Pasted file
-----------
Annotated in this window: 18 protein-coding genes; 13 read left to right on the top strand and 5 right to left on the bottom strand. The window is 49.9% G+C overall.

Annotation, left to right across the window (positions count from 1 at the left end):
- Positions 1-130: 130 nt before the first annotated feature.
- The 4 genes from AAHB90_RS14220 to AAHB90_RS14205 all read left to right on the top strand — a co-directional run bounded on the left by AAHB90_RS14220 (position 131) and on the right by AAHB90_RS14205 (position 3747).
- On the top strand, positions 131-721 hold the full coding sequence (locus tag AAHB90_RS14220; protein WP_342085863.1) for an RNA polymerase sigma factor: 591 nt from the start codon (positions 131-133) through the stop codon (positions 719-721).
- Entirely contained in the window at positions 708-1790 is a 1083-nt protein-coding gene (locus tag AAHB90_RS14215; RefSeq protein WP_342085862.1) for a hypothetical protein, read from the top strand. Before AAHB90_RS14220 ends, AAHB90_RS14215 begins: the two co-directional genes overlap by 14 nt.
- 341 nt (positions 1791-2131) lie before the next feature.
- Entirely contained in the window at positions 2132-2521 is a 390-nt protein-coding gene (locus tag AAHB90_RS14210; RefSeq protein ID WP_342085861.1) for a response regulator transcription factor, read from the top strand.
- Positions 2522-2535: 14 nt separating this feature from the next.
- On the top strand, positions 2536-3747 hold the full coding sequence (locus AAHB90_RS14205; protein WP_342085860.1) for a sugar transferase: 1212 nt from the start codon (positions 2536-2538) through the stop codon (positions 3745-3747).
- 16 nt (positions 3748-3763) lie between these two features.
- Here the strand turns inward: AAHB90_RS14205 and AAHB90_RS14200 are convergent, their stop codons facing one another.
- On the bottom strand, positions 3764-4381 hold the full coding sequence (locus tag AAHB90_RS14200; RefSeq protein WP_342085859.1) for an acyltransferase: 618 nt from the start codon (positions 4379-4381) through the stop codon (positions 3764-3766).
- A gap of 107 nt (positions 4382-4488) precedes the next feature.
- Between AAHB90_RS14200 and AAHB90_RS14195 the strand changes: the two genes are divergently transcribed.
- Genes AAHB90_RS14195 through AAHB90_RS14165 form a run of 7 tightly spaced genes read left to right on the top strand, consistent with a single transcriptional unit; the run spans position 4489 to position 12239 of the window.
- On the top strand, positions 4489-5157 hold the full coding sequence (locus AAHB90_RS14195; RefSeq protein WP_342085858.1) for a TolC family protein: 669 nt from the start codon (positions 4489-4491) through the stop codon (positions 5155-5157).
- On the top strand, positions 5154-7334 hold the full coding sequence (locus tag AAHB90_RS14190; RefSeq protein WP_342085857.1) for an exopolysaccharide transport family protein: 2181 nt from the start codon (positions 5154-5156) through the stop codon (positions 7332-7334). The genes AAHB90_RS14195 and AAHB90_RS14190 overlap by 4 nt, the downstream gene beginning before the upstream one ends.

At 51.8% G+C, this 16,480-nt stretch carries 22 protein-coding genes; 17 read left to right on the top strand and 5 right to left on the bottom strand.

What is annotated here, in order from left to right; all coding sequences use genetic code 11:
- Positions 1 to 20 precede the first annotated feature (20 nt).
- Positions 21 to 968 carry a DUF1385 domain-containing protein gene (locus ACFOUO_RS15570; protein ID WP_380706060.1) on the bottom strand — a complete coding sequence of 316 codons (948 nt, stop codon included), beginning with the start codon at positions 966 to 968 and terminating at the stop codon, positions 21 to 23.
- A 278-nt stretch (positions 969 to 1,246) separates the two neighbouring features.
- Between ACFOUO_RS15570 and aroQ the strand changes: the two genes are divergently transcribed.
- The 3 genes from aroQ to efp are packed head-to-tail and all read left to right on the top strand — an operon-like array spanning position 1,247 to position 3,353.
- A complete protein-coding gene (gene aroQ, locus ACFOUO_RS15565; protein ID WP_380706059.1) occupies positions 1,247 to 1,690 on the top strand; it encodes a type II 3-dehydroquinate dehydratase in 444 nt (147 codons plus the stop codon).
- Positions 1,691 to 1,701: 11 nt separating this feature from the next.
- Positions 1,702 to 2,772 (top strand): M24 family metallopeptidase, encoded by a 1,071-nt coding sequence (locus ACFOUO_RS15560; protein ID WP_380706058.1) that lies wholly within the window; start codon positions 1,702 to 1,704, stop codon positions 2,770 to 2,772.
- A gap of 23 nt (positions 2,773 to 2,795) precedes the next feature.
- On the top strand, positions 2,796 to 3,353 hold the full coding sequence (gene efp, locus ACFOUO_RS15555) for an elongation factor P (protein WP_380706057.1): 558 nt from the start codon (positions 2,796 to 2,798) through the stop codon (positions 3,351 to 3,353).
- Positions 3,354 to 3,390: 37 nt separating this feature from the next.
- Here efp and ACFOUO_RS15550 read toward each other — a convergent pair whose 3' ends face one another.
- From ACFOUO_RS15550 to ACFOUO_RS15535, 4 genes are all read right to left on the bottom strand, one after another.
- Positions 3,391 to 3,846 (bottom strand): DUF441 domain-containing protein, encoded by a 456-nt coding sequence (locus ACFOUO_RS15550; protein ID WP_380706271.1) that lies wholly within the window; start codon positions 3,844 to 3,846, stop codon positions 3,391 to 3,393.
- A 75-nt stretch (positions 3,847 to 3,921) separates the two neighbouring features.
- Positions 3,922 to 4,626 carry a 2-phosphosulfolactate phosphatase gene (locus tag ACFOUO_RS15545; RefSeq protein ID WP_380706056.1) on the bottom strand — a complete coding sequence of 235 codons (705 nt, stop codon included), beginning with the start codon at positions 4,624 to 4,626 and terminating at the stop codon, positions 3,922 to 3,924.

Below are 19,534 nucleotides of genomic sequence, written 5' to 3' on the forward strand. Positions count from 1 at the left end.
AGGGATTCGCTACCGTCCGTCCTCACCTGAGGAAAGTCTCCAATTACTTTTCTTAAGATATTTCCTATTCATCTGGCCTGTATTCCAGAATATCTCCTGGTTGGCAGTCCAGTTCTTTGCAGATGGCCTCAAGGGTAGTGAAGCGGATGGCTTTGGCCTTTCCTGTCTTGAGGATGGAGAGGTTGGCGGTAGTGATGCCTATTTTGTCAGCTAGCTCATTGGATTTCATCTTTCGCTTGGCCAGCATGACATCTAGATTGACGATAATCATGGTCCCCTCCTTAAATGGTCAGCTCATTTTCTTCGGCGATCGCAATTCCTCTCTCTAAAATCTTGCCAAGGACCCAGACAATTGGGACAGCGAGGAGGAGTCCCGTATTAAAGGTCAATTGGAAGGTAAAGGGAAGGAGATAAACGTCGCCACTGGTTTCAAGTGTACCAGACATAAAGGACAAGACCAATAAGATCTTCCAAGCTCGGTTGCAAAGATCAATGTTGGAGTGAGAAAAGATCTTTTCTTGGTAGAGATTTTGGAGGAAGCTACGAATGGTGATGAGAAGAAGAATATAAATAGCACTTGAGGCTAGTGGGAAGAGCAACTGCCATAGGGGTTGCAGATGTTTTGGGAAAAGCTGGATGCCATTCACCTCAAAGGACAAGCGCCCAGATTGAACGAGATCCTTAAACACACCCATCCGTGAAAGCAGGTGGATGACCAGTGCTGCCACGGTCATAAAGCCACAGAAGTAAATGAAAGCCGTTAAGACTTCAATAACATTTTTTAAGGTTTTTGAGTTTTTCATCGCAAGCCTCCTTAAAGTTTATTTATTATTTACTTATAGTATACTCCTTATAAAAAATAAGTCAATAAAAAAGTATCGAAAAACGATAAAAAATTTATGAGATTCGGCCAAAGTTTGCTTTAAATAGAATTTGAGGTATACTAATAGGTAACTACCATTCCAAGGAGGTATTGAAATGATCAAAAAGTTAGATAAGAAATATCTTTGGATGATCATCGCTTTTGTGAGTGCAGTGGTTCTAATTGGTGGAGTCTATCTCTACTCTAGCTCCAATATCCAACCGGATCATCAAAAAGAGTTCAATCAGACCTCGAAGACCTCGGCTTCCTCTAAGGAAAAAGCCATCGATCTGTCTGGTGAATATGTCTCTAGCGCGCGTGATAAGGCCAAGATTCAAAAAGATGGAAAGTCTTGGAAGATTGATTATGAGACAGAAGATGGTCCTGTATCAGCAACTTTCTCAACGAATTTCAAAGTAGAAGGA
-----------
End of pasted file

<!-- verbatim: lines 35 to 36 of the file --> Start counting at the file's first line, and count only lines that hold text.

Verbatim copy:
- A 75-nt stretch (positions 3,847 to 3,921) separates the two neighbouring features.
- Positions 3,922 to 4,626 carry a 2-phosphosulfolactate phosphatase gene (locus tag ACFOUO_RS15545; RefSeq protein ID WP_380706056.1) on the bottom strand — a complete coding sequence of 235 codons (705 nt, stop codon included), beginning with the start codon at positions 4,624 to 4,626 and terminating at the stop codon, positions 3,922 to 3,924.